"My right cheek pressed against the coarse carpet. The hungry wires of aged bed springs poked through my cotton shirt and fought for my skin. My hands and feet fought the tightness of the space, forcing my squished body further and further beneath the bed. After a moment of focused silence, a slow pensive walk headed in my direction, and once its neat shoes were staring me in the eyes, my Dad calmly said, “Zennia, it’s time to go.”
That day I left my favorite house. It had green carpet in all the upstairs bedrooms and beige walls that echoed the forest outside. The soft, yellow atmosphere of the inside sheltered me in the precious years of my youth, and seemed to thaw any anger or frustration I had. As I watched the big cozy house shrink through my backseat window, I realized I had left something inside: my childhood. In the secret nook behind my dad’s frigid collared shirts I left my loose tears and first missing tooth; in the never ending tree swing at the rear of our yard I left my wind-swept exhilaration and wonder; in the serene creek across the road I left my uncontrollable laughter and inexplicable tranquility.
It was not my first uprooting, and it wouldn’t be the last. Trekking from Texas, Hawaii, Belgium, Spain, Illinois, and California, along with their varying cities and towns in between, became a huge part of growing up for me. A new school every year or two seemed routine, and leaving my good friends behind grew more and more numbing. As I got older, friendships grew stronger and my experiences began to sculpt my character. With every snip of a friendship, I became increasingly familiar with the emptiness of loss. And with every new school, the exciting opportunity of making new friends was draped with looming dread and sadness.
On the first day of 8th grade, I wandered the unfamiliar hallways with a sense of awkwardness and solitude that, no matter how many uprootings and new schools, never gets easier. This was the fifth school I had attended, and I realized that I probably wouldn’t be here for long. So what would be the point of making friends, right? If I am just going to lose them and watch their emails change from a flow of interest to a trickle of obligation, why put myself through that pain yet again?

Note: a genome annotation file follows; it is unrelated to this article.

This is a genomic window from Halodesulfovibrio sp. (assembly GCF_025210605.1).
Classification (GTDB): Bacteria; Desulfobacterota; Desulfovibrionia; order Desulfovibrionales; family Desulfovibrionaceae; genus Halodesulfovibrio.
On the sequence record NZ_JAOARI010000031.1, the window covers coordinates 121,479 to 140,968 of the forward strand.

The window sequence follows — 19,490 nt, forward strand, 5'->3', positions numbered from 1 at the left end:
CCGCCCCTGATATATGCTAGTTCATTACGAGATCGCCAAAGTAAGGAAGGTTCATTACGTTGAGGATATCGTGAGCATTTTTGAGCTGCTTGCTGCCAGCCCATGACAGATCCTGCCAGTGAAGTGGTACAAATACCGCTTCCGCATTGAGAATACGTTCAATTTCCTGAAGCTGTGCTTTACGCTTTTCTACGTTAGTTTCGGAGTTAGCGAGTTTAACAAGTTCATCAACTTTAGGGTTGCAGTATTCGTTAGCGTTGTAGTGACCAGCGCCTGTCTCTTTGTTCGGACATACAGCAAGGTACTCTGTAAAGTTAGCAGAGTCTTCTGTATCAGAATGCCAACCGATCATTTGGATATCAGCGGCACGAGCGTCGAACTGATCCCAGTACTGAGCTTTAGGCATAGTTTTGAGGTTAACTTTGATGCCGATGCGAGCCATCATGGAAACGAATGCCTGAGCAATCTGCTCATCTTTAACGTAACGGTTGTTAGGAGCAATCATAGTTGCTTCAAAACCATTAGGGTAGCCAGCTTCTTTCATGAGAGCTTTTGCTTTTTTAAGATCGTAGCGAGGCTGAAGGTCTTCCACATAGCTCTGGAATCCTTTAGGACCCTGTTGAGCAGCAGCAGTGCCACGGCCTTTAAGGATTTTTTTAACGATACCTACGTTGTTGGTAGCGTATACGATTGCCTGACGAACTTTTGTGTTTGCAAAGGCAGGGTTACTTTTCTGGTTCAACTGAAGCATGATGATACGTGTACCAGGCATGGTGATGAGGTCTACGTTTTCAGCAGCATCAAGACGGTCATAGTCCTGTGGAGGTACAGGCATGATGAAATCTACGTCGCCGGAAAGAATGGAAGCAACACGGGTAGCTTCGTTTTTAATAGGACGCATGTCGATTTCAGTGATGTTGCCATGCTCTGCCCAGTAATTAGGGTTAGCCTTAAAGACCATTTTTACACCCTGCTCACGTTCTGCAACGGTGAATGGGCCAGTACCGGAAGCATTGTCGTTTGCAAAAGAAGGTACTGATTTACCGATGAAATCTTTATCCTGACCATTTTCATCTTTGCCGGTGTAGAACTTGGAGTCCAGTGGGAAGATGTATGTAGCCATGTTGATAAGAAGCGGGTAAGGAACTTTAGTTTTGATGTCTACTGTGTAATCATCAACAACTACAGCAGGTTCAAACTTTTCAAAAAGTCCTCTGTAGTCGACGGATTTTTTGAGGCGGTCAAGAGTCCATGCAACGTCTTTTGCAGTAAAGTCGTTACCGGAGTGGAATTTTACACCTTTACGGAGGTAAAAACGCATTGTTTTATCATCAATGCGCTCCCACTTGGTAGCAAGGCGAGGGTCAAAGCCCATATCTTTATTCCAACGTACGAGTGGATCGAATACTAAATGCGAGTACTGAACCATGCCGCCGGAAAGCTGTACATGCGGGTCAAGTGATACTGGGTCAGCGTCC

That was my motto for about two years. Loneliness crept up my spine and into my heart, and sadness weighed me down wherever I went. There was no one I could talk to about how frustrating Mr. Malley’s tests were, and no one to share the new series of books I had discovered. With my final school change, I was midway through freshman year, and my outlook changed. I realized, in order for my health, happiness, and sanity to improve, I needed to dive in and embrace the change.
In this time of exploration and acceptance, my passions bloomed. I drenched myself in my town’s music community by becoming the section leader in my local youth symphony, and joining a quartet and trio. I began to play in numerous competitions, winning and placing in nearly every one, as well as playing at gigs and parties. Friends were woven into my life, each one adding something new and different to my scope of knowledge. I began to join countless clubs in order to quench my long restrained interest in differing activities, and eventually became president of Math Club, Key Club, and Mural Club. My academic life bloomed too as I valued my teachers and class options, and my past gloom was redirected into determination for academic excellence. My new mindset has improved my life, both physically and mentally, and truly acted as the catalyst in shaping my eagerness for life’s next swing.View other winners